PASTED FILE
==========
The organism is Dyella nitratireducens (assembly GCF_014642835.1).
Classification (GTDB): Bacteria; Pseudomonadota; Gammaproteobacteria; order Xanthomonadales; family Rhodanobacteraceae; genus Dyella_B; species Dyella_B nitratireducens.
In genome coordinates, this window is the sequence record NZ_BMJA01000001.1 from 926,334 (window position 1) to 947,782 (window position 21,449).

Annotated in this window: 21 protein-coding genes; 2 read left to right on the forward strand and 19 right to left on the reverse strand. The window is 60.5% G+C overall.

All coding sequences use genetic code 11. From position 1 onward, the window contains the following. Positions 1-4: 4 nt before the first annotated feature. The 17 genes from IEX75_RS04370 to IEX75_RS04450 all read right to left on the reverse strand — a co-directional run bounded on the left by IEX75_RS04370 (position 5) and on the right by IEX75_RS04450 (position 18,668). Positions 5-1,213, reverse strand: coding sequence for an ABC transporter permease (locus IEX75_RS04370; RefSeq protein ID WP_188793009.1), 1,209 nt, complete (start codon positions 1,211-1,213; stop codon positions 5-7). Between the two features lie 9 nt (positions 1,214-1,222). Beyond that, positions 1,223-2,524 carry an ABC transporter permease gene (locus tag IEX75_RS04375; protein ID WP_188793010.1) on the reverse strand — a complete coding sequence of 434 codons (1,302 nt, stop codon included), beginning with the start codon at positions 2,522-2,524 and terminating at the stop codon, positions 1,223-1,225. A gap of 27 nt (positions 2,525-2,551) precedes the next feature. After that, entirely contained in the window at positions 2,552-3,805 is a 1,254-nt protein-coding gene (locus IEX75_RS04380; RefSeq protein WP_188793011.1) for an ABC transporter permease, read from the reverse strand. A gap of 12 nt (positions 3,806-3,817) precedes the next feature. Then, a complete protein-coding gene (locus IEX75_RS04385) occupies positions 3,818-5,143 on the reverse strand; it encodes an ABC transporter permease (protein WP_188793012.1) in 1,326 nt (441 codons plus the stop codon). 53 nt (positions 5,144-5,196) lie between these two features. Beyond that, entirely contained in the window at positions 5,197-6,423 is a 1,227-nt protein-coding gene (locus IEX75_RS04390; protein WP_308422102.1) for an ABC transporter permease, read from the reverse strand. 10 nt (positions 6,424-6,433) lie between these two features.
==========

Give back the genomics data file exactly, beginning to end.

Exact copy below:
The organism is Dyella nitratireducens (assembly GCF_014642835.1).
Classification (GTDB): Bacteria; Pseudomonadota; Gammaproteobacteria; order Xanthomonadales; family Rhodanobacteraceae; genus Dyella_B; species Dyella_B nitratireducens.
In genome coordinates, this window is the sequence record NZ_BMJA01000001.1 from 926,334 (window position 1) to 947,782 (window position 21,449).

Annotated in this window: 21 protein-coding genes; 2 read left to right on the forward strand and 19 right to left on the reverse strand. The window is 60.5% G+C overall.

All coding sequences use genetic code 11. From position 1 onward, the window contains the following. Positions 1-4: 4 nt before the first annotated feature. The 17 genes from IEX75_RS04370 to IEX75_RS04450 all read right to left on the reverse strand — a co-directional run bounded on the left by IEX75_RS04370 (position 5) and on the right by IEX75_RS04450 (position 18,668). Positions 5-1,213, reverse strand: coding sequence for an ABC transporter permease (locus IEX75_RS04370; RefSeq protein ID WP_188793009.1), 1,209 nt, complete (start codon positions 1,211-1,213; stop codon positions 5-7). Between the two features lie 9 nt (positions 1,214-1,222). Beyond that, positions 1,223-2,524 carry an ABC transporter permease gene (locus tag IEX75_RS04375; protein ID WP_188793010.1) on the reverse strand — a complete coding sequence of 434 codons (1,302 nt, stop codon included), beginning with the start codon at positions 2,522-2,524 and terminating at the stop codon, positions 1,223-1,225. A gap of 27 nt (positions 2,525-2,551) precedes the next feature. After that, entirely contained in the window at positions 2,552-3,805 is a 1,254-nt protein-coding gene (locus IEX75_RS04380; RefSeq protein WP_188793011.1) for an ABC transporter permease, read from the reverse strand. A gap of 12 nt (positions 3,806-3,817) precedes the next feature. Then, a complete protein-coding gene (locus IEX75_RS04385) occupies positions 3,818-5,143 on the reverse strand; it encodes an ABC transporter permease (protein WP_188793012.1) in 1,326 nt (441 codons plus the stop codon). 53 nt (positions 5,144-5,196) lie between these two features. Beyond that, entirely contained in the window at positions 5,197-6,423 is a 1,227-nt protein-coding gene (locus IEX75_RS04390; protein WP_308422102.1) for an ABC transporter permease, read from the reverse strand. 10 nt (positions 6,424-6,433) lie between these two features.